Timely detection of gastroenteritis pathogens can mitigate the damage.
Gastroenteritis refers to the inflammation and irritation of the stomach and intestines, which leads to symptoms such as diarrhea, nausea, stomach ache, cramping, vomiting and fever. Diarrhea and vomiting, in turn, can cause dehydration and dry mouth. Gastroenteritis can be caused by viral, bacterial, or parasitic infections, but can also be caused by medications, toxins in some foods or heavy metal contamination of food and water. Gastroenteritis can be treated by antibiotics, vaccines (if available) or antiemetics to treat nausea and vomiting. A variety of gastro viruses, gastro bacteria and gastro parasites contribute to gastroenteritis.
Roche offers several options for detecting pathogens causing gastroenteritis. From ready-to-use individual assays to custom panels that include rare or emerging pathogens to expandable assays to suit your throughput, a variety of assay offerings are available.
Also known as stomach flu, viral gastroenteritis is an inflammation of the stomach and intestines caused by a number of viruses. Viral gastroenteritis is highly contagious and can be transmitted through close contact with infected people or through contaminated food or water. Gastroenteritis affects people worldwide with the Norovirus causing 20% of all gastroenteritis cases 1. About 200 million cases of gastroenteritis are among children under 5, leading to an estimated 50,000 child deaths every year, mostly in developing countries. However, norovirus illness is a problem in both low and high income countries. Every year norovirus is estimated to cost $60 billion worldwide due to healthcare costs and lost productivity. 1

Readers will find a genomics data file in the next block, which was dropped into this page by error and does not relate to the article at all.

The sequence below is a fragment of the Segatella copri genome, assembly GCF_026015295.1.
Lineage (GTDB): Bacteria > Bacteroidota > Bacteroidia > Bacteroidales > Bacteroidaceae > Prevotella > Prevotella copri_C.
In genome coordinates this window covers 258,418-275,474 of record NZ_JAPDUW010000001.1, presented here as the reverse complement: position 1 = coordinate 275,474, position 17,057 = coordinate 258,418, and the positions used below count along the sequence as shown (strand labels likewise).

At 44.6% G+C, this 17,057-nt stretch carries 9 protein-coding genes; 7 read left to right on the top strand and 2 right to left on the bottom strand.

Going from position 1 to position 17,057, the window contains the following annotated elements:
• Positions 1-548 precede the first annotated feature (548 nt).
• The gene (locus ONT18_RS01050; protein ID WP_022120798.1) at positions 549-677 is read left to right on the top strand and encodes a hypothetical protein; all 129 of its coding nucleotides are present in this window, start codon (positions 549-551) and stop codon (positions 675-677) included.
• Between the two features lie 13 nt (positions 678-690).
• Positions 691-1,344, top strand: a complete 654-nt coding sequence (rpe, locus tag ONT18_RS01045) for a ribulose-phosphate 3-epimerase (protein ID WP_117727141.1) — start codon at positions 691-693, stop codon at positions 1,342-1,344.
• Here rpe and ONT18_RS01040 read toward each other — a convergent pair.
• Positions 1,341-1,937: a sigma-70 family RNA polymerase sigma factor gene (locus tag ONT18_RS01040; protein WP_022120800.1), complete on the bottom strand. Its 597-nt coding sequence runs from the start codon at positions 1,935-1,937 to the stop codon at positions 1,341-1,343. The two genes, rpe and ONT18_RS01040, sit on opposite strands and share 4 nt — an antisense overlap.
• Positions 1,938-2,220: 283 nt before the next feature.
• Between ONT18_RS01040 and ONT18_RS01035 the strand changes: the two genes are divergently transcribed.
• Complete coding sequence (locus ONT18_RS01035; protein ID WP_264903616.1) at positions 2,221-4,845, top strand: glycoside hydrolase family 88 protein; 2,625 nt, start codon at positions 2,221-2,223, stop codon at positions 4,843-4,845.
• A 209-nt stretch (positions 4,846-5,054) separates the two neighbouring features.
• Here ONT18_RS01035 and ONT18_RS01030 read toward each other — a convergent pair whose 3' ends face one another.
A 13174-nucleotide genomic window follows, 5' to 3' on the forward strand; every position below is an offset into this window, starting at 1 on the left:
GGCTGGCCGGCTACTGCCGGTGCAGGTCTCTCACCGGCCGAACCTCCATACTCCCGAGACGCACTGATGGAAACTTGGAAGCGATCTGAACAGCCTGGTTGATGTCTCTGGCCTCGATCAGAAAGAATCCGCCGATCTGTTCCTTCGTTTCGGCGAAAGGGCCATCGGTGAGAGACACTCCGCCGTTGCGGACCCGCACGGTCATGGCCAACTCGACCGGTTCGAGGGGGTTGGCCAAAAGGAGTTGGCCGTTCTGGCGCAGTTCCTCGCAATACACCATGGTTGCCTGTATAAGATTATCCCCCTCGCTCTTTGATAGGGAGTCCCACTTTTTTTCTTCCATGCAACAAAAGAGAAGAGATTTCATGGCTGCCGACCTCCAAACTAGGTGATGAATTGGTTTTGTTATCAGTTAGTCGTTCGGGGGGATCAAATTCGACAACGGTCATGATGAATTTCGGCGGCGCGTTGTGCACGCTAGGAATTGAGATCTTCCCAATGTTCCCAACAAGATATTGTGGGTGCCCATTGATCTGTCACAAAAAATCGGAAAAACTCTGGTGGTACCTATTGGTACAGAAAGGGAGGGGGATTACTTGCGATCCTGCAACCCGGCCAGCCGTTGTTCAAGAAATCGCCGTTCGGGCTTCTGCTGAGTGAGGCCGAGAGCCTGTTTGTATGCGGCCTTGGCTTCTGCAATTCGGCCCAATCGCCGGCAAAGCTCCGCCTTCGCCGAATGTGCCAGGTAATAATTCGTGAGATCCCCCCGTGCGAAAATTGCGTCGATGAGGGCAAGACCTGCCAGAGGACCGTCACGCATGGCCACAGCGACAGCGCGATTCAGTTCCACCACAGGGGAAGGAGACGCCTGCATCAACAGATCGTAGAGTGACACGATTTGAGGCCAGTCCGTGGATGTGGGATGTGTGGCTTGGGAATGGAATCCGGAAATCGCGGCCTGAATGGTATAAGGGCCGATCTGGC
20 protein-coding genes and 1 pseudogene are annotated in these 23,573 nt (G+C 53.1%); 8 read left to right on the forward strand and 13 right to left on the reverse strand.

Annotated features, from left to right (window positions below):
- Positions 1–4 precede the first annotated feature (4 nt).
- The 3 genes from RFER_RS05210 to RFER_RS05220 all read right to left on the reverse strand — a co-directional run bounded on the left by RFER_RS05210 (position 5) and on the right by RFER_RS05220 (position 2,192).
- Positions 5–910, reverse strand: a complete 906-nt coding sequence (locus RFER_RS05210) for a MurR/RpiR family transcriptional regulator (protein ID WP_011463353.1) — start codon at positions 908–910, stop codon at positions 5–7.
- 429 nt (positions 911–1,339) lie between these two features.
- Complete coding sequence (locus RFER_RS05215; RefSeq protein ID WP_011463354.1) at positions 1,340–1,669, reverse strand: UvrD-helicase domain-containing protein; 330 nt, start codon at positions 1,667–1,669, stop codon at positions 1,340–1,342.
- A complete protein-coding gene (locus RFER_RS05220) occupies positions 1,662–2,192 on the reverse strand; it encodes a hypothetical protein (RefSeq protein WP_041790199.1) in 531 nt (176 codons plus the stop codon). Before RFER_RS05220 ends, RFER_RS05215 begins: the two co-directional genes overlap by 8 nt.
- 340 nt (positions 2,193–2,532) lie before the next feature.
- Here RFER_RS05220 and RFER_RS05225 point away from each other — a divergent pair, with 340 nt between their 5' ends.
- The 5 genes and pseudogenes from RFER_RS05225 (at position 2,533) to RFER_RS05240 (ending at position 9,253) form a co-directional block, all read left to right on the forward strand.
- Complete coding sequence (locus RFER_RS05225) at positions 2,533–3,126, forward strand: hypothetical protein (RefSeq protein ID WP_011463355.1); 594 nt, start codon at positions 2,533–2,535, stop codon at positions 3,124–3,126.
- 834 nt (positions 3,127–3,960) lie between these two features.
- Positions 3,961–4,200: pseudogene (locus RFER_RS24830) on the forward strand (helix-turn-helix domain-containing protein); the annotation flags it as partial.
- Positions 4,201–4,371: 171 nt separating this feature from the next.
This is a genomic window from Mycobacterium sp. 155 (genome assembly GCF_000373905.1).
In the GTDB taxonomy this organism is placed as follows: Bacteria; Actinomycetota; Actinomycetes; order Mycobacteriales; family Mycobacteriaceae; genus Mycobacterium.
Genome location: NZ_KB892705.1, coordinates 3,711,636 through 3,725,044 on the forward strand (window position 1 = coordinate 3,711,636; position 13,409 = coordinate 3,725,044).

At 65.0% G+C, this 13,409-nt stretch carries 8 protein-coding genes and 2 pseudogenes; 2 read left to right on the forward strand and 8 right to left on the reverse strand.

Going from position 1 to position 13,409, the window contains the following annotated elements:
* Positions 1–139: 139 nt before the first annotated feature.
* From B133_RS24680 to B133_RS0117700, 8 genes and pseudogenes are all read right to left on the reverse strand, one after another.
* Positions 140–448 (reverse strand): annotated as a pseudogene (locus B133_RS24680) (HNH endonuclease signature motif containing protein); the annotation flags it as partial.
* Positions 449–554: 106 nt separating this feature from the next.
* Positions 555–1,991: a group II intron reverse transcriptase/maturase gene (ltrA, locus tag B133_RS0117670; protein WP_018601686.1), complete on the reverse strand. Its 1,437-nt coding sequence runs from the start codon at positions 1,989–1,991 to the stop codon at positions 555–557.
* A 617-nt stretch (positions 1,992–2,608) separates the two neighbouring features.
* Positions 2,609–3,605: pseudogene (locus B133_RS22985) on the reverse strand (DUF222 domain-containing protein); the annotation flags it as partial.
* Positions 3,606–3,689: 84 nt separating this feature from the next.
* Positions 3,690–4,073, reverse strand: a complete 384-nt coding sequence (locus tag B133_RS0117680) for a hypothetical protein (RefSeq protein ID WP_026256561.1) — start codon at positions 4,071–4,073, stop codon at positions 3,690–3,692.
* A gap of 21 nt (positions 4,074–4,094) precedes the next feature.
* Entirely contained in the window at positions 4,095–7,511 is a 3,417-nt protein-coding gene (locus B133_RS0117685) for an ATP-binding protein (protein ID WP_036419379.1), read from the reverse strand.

In the US, about 20 million people get sick from norovirus each year, most from close contact with infected people or by eating contaminated food.
Norovirus is the leading cause of disease outbreaks from contaminated food in the US.
Infected food workers cause about 70% of reported norovirus outbreaks from contaminated food2
Most people will experience a foodborne illness at some point in their lives. According to the World Health Organization an estimated 600 million people fall ill from contaminated food containing harmful bacteria, viruses, parasites or chemical substances, which causes more than 200 diseases – ranging from diarrhea to cancers.3
Antimicrobials are essential to treating bacterial infections but their overuse has been linked to the emergence of treatment resistant strains.4
Globally, contaminated water is a serious problem that can cause severe pain, disability and even death.5 Contaminated food and water are commonly the source for parasitic infection. People can acquire certain parasites if they accidentally swallow food or water that is contaminated by stool from infected animals.